Carol Brown, the Durban-based international art and museum curator, said: “This installation, which had its birth in a newspaper article, has led to a remarkable cross-continental exchange, bringing Cardoso’s life and work to greater public attention.
“Ferreira has enabled a real, palpable, often-forgotten object of historical importance (the fax machine) to carry a message to us. It reminds us of the power of media to constantly adapt itself in different ways and times to keep channels of communication open.”
Ferreira’s next exhibitions will be in South Africa, at the Michael Stevenson Gallery in Johannesburg in April and in Cape Town in May. She originally produced the installation, titled Cape Sonnets, for a public art project in the Austrian city of Graz. It focuses on links between South Africa and Austria through the Afrikaans poet Peter Blum.
My conversation with Ferreira continues, with her latest email, reporting the public’s response to the Lisbon exhibition. She said the newspaper article that sparked it all caught the eyes of visitors to the show because of the photograph used—a shot of Cardoso holding his baby son, Ibo Cardoso Berg. “It was constantly mentioned by visitors to the show that it was amazing that Carlos was such a powerful and charismatic revolutionary, and yet so attractive and sensitive in his portrait as a father.”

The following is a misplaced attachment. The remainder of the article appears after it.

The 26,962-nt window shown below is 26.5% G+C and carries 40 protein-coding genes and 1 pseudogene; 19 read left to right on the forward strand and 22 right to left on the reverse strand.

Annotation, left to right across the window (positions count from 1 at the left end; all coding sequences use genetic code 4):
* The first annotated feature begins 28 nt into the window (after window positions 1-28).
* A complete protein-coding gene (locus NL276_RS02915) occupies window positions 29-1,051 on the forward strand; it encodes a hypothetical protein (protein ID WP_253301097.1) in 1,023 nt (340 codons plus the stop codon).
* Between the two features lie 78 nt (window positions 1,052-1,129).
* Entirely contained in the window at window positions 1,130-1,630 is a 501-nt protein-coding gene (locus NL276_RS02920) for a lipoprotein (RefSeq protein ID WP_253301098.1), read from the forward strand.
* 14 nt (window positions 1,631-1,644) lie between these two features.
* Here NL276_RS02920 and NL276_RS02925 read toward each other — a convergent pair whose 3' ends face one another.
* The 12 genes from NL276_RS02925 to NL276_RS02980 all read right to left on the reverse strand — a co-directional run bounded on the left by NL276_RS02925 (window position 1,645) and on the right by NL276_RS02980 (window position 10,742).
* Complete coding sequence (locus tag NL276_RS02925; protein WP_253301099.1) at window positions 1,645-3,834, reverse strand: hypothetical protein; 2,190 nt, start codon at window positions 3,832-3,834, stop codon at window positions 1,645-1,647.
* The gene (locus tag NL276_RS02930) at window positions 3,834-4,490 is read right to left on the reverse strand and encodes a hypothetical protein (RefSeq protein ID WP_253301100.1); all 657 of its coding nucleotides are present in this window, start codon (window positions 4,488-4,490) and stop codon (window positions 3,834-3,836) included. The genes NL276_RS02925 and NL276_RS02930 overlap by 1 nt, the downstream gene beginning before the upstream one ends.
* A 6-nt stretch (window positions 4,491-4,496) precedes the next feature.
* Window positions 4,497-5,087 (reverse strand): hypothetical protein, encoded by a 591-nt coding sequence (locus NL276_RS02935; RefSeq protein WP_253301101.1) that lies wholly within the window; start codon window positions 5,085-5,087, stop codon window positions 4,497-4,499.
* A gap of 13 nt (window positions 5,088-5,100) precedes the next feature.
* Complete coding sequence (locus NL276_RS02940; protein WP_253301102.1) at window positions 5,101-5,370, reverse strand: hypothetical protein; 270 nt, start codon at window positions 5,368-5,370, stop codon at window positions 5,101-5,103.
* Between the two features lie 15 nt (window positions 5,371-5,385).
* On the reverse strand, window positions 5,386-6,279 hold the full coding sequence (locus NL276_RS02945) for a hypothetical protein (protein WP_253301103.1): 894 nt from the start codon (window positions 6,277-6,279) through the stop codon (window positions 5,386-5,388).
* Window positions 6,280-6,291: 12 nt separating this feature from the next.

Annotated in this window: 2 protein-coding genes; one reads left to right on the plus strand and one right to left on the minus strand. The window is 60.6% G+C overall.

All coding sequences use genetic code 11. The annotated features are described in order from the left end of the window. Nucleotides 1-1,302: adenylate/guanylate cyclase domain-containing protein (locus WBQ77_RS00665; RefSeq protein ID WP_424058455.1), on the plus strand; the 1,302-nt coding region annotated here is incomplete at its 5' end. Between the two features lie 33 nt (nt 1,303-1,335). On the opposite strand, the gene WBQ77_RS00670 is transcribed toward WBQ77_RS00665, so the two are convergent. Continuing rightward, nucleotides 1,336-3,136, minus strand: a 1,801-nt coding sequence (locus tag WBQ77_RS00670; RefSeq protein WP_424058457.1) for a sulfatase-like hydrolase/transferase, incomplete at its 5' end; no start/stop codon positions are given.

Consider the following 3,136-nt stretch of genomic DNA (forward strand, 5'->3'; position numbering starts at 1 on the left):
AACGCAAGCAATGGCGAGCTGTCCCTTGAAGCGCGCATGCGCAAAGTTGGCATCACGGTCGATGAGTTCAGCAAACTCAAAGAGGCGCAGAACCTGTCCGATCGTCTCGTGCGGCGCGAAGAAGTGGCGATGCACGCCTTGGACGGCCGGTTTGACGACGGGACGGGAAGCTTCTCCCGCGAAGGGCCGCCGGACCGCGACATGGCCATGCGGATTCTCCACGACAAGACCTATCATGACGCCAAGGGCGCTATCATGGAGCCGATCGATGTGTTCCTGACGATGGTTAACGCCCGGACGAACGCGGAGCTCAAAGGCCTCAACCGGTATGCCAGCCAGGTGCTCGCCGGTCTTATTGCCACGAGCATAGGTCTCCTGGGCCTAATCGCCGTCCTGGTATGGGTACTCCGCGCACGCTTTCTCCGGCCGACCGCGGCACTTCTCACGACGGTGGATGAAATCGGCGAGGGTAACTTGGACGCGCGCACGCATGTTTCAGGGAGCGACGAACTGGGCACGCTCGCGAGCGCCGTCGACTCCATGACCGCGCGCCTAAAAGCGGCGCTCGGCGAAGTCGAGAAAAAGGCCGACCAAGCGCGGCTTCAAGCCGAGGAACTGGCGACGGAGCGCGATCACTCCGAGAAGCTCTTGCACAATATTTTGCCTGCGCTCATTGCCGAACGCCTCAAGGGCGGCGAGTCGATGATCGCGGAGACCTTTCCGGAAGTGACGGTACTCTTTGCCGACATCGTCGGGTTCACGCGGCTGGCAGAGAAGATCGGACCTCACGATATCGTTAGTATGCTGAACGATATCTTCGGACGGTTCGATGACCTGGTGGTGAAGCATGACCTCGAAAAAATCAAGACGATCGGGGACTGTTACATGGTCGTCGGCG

I spoke by phone to Berg, now 21 years old and living in Copenhagen His Norwegian mother, Danish stepfather, he and his sister moved there after Cardoso’s assassins, after years of prosecution, were finally convicted and jailed.
Fluent in Portuguese, Norwegian and English, Berg said he appreciated the way in which the exhibition showcased both sides of his father—the journalist who pioneered MediaFax and the artist who wrote drama and poetry, played guitar and painted.
“But I didn’t lose a journalist or an artist—I lost a father, and I think of him every day,” Berg said.